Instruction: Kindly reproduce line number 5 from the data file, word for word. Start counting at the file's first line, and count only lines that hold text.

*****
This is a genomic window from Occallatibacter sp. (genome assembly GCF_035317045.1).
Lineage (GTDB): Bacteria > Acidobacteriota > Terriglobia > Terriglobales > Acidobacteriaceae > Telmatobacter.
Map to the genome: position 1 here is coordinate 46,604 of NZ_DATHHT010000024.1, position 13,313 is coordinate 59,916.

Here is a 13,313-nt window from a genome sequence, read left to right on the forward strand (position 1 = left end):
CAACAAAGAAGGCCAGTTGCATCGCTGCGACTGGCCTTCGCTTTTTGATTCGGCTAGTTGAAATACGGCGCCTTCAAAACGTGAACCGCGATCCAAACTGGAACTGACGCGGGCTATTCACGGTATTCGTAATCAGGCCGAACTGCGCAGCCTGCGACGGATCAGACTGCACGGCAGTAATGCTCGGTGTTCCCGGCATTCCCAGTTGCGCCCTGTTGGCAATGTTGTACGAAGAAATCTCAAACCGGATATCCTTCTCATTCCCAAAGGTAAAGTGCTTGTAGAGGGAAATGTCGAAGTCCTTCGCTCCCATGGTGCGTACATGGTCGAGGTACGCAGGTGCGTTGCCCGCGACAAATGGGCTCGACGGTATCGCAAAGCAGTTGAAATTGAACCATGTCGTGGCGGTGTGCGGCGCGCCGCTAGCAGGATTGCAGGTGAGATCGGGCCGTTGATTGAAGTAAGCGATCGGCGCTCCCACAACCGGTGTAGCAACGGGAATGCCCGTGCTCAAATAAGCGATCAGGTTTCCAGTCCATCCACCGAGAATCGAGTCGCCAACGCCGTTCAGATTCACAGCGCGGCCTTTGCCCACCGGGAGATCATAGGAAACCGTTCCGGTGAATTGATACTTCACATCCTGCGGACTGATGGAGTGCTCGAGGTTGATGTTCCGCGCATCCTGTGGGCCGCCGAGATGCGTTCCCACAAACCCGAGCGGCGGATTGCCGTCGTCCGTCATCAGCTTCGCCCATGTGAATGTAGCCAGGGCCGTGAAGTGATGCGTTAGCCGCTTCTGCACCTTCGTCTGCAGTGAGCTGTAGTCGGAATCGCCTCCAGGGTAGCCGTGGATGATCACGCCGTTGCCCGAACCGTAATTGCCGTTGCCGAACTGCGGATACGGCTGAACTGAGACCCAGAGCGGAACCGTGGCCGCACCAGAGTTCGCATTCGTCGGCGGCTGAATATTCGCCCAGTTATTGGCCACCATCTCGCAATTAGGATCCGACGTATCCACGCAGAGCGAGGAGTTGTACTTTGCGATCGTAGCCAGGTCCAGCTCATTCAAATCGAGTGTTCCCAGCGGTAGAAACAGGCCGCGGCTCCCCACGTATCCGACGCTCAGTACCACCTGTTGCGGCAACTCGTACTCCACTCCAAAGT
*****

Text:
CAACAAAGAAGGCCAGTTGCATCGCTGCGACTGGCCTTCGCTTTTTGATTCGGCTAGTTGAAATACGGCGCCTTCAAAACGTGAACCGCGATCCAAACTGGAACTGACGCGGGCTATTCACGGTATTCGTAATCAGGCCGAACTGCGCAGCCTGCGACGGATCAGACTGCACGGCAGTAATGCTCGGTGTTCCCGGCATTCCCAGTTGCGCCCTGTTGGCAATGTTGTACGAAGAAATCTCAAACCGGATATCCTTCTCATTCCCAAAGGTAAAGTGCTTGTAGAGGGAAATGTCGAAGTCCTTCGCTCCCATGGTGCGTACATGGTCGAGGTACGCAGGTGCGTTGCCCGCGACAAATGGGCTCGACGGTATCGCAAAGCAGTTGAAATTGAACCATGTCGTGGCGGTGTGCGGCGCGCCGCTAGCAGGATTGCAGGTGAGATCGGGCCGTTGATTGAAGTAAGCGATCGGCGCTCCCACAACCGGTGTAGCAACGGGAATGCCCGTGCTCAAATAAGCGATCAGGTTTCCAGTCCATCCACCGAGAATCGAGTCGCCAACGCCGTTCAGATTCACAGCGCGGCCTTTGCCCACCGGGAGATCATAGGAAACCGTTCCGGTGAATTGATACTTCACATCCTGCGGACTGATGGAGTGCTCGAGGTTGATGTTCCGCGCATCCTGTGGGCCGCCGAGATGCGTTCCCACAAACCCGAGCGGCGGATTGCCGTCGTCCGTCATCAGCTTCGCCCATGTGAATGTAGCCAGGGCCGTGAAGTGATGCGTTAGCCGCTTCTGCACCTTCGTCTGCAGTGAGCTGTAGTCGGAATCGCCTCCAGGGTAGCCGTGGATGATCACGCCGTTGCCCGAACCGTAATTGCCGTTGCCGAACTGCGGATACGGCTGAACTGAGACCCAGAGCGGAACCGTGGCCGCACCAGAGTTCGCATTCGTCGGCGGCTGAATATTCGCCCAGTTATTGGCCACCATCTCGCAATTAGGATCCGACGTATCCACGCAGAGCGAGGAGTTGTACTTTGCGATCGTAGCCAGGTCCAGCTCATTCAAATCGAGTGTTCCCAGCGGTAGAAACAGGCCGCGGCTCCCCACGTATCCGACGCTCAGTACCACCTGTTGCGGCAACTCGTACTCCACTCCAAAGT